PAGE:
• Colour has a basic, instinctive, and visual appeal.
  • Although great art has been created in black and white, few artists have totally ignored the added visual interest that colour lends.
  • Our world today has been marked by the bold use of colour in every single area of everyday living.
  • We are now confronted with colour choices in all kinds of areas - from home appliances to bank cheques.
  • Because of this, every student involved with an area of study that involves any kind of
    visual communication must be concerned with the study of colour theory to some extent. Colour theory is an extremely complex science - the various light wave-lengths, colour/heat relationships, and colour intensity ratios.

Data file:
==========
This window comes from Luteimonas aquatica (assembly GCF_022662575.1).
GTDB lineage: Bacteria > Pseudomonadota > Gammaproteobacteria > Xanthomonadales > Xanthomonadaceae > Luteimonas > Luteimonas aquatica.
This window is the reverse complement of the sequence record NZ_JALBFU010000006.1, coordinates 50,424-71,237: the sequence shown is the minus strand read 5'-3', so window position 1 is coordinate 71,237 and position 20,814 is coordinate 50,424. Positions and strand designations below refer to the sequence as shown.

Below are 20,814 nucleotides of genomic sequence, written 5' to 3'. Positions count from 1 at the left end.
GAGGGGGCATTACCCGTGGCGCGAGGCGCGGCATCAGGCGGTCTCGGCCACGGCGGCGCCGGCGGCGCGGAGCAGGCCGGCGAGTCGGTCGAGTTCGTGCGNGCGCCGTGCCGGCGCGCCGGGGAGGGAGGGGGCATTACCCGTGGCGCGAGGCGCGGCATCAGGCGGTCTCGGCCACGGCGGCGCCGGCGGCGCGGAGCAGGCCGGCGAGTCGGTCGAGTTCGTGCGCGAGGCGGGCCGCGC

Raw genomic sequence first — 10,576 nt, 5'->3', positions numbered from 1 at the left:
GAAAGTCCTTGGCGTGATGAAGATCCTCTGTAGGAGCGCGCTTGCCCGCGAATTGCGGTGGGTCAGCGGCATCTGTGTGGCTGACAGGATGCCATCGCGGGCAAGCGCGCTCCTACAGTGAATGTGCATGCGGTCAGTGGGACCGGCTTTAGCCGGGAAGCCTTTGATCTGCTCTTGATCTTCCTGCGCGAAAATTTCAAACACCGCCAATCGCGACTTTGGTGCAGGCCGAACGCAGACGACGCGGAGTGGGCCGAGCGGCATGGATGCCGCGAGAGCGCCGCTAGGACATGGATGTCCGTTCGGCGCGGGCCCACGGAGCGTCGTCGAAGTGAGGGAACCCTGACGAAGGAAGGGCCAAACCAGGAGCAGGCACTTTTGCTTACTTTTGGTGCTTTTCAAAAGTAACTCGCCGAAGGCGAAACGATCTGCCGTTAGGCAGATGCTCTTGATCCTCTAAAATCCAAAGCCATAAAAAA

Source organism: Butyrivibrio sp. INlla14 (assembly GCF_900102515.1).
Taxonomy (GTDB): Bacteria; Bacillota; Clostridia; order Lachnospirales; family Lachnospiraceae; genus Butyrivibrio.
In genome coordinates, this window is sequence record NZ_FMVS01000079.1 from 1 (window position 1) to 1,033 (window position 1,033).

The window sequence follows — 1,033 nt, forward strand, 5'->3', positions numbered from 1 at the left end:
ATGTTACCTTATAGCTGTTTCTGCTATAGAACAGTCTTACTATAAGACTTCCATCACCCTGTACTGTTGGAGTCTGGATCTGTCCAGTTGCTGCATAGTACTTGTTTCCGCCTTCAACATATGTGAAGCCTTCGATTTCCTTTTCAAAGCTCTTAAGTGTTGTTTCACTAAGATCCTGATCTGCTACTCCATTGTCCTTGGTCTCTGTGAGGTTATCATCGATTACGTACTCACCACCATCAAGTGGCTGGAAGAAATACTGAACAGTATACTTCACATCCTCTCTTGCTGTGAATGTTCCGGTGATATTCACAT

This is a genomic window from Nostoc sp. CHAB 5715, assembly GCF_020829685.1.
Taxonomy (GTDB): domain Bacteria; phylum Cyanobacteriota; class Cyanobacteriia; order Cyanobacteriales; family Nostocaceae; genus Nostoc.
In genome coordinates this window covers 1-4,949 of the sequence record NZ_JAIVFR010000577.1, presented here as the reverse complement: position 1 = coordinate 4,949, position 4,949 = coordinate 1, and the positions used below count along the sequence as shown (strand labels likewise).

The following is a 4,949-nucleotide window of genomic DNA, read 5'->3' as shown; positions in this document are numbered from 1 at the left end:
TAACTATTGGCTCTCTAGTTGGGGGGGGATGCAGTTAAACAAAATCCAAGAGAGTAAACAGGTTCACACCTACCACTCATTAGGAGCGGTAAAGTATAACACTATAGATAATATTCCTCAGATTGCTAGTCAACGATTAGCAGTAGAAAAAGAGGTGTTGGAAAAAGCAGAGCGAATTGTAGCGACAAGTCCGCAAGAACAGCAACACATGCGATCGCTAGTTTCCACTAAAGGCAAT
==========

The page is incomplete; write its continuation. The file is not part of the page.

• Colour is actually a property of light - not an object itself. This was illustrated in the 17th century by
    Sir Isaac Newton.
  • In 1706, Sir Isaac Newton arranged red, orange, yellow, green, blue, indigo, and purple into their natural progressive order on a rotating disk. This became the first known colour wheel. As that disk was rotated in a spinning motion, the colours blurred together so rapidly that the human eye saw only white.
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